{#npm: 16 – mob}

Unpopular opinion: social media is more a chore than a charm. I was pushed into it by my agent, despite his zero social media presence. It sells books he informed me, and I grumped and did what I was told. Of course, I didn’t know then about The Mob.

Much ink has been spilled about the infamous Twitter Mob that swoops daily down on the unsuspecting and cancels them. It’s a concept that’s always made me laugh; how on earth does this alleged mob meet or schedule meetings? If a group of people can’t even decide on the color of a stoplight, how can I believe some group of randoms somehow moves in coordinated lockstep to attack the unsuspecting? There is no singular mob, but there are, in fact, individuals who will question one’s statements, one’s authority, one’s abilities, and one’s position. And oh, how people of privilege do hate being called to account by those they assume are nobodies – thus the moniker of “mob.” (This of course is not to say that any social media is filled with people with whom Emily Post would be proud to converse – no. Manifold and varied are the mannerless boors. But, the mob threat is an empty boogeyman.)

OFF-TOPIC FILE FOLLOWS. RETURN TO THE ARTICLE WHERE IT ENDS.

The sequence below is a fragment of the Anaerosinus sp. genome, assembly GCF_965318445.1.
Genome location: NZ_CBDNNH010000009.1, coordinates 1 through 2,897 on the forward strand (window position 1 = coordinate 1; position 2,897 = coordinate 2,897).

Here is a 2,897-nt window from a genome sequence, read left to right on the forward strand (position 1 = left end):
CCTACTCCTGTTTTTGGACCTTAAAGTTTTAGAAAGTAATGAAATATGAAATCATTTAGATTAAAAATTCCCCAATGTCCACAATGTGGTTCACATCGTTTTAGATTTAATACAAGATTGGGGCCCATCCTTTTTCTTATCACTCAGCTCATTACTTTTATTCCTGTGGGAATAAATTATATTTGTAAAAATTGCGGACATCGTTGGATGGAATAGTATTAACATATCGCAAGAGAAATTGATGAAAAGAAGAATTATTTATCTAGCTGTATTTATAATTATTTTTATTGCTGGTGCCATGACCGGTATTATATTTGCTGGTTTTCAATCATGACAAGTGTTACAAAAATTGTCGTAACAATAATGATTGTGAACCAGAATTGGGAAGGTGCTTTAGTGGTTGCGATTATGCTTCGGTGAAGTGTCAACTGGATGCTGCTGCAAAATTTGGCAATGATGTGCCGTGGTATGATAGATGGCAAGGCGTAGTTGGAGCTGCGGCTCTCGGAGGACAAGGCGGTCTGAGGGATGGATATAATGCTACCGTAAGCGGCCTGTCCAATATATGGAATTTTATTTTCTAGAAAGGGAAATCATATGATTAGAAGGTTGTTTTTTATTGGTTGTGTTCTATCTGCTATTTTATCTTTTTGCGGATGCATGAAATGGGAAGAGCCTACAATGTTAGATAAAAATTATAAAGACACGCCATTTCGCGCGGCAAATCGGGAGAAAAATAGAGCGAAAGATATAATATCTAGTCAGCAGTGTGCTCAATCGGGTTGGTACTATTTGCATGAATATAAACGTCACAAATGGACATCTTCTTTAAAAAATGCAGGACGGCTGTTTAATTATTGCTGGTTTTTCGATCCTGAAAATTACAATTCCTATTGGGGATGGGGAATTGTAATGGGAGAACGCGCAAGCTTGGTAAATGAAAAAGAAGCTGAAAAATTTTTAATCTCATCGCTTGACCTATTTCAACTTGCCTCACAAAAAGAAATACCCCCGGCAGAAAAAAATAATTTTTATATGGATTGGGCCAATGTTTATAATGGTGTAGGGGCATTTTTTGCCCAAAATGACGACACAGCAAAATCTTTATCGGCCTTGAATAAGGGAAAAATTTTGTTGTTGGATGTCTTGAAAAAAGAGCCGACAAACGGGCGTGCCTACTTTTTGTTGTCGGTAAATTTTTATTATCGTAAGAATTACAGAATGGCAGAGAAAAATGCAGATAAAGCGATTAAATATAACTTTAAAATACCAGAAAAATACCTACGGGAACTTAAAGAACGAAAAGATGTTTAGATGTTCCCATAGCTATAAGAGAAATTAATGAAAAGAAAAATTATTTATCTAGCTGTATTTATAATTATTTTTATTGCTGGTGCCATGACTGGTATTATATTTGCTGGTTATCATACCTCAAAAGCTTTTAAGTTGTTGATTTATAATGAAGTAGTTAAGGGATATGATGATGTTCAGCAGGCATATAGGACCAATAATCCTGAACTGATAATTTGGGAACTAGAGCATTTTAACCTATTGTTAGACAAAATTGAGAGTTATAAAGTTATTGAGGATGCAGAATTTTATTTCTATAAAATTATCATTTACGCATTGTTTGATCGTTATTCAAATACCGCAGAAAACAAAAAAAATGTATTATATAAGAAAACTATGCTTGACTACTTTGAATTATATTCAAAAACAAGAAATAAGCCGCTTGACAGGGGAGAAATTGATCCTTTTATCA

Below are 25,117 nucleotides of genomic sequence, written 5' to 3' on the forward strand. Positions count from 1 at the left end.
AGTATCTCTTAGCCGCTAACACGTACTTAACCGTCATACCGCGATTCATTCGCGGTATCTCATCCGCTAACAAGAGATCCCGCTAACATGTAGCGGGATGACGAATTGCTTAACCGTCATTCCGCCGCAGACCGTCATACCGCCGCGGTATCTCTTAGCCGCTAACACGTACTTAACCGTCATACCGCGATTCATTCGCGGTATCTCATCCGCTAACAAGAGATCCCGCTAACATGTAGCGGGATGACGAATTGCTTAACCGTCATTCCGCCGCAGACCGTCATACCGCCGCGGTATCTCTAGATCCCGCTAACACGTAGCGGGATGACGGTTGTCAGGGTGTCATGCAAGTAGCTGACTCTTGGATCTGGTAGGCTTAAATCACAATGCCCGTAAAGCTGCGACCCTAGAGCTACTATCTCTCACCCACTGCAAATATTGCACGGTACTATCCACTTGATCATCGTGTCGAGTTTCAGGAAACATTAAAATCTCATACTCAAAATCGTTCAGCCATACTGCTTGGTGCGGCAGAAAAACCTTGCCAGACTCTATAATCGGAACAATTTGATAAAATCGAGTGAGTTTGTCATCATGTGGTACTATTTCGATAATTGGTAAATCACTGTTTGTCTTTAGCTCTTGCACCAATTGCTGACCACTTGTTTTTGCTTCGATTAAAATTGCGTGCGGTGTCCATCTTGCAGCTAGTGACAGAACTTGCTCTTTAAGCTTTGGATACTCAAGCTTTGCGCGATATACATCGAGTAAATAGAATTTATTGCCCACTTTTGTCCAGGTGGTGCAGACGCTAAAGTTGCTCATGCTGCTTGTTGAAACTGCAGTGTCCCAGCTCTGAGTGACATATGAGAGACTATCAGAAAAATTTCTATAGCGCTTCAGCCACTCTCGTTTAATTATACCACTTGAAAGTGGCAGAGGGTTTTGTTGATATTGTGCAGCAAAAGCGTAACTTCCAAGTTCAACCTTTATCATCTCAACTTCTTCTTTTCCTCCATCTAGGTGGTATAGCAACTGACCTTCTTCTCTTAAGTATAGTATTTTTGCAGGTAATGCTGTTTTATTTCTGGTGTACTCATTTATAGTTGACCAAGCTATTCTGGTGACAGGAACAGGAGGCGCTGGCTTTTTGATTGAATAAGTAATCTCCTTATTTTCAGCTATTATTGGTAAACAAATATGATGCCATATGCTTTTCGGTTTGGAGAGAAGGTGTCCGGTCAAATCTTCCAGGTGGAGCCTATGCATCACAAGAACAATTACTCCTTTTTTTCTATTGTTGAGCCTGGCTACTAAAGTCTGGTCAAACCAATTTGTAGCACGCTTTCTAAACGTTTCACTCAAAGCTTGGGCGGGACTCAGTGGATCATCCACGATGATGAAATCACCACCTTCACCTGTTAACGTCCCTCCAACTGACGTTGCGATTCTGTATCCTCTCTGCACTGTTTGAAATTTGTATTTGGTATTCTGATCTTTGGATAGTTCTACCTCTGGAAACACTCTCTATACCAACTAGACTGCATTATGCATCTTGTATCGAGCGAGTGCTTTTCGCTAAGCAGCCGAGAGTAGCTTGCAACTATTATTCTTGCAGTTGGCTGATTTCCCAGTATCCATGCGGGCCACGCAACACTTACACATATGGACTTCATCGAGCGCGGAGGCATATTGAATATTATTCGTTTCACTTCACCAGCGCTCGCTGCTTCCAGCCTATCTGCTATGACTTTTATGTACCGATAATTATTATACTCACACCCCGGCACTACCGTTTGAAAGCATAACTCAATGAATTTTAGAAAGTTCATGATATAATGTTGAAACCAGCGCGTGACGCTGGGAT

What troubles me is the way that fear of the mythological mob strikes outsized terror into the hearts of otherwise intelligent people. I recently heard of an author whose book was dropped when his editor feared he wasn’t “own voices” enough for them to sell. She feared people’s reactions because she believed his identity didn’t match his character’s identity, and so pushed him into claiming publicly an identity he’d kept private his whole life. First of all, if we had ever actually listened to the originator of the phrase “own voices” we’d know it was meant to be a reader’s advisory, not a determiner of who was legitimate or allowed to write stories about whom. (Additionally, we don’t have to write solely what we know; this has been proven. There’s nuance in this, and the immediate dismissal of someone who doesn’t look/seem X writing an X character is deeply problematic.) And while I know it was his choice, regardless – it infuriates me. I wanted to be a writer so I wouldn’t have to talk to anyone, is my go-to joke when I have to speak in public. It’s not a joke, though – I really did hope that I could keep my uninteresting, dull existence happily to myself, and just write books. Who knew we’d all be required to perform our humanity over and over, as public as a frog, allowing an officious public bog to pry and meddle into our private spaces?

Once thought vulgar, now confirmed.
(Yes, we Googled it.)


Poetry Friday is graciously hosted by the one and only Jama-j @ Alphabet Soup, who is always in a much less cranky frame of mind than I am. Pop on over!